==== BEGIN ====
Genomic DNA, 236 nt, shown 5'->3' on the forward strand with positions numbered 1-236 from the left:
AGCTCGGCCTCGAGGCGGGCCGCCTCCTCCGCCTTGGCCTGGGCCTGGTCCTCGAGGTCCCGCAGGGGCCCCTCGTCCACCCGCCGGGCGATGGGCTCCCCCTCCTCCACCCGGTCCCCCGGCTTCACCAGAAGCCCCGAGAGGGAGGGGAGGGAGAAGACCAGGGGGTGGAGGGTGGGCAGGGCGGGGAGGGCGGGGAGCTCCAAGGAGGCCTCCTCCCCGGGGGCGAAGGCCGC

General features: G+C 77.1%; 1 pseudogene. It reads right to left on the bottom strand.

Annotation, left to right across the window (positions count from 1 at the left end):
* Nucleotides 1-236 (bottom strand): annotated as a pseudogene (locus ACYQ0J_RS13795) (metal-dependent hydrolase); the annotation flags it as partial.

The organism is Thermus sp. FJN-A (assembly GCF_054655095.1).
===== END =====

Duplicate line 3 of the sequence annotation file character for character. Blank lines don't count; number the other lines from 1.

General features: G+C 77.1%; 1 pseudogene. It reads right to left on the bottom strand.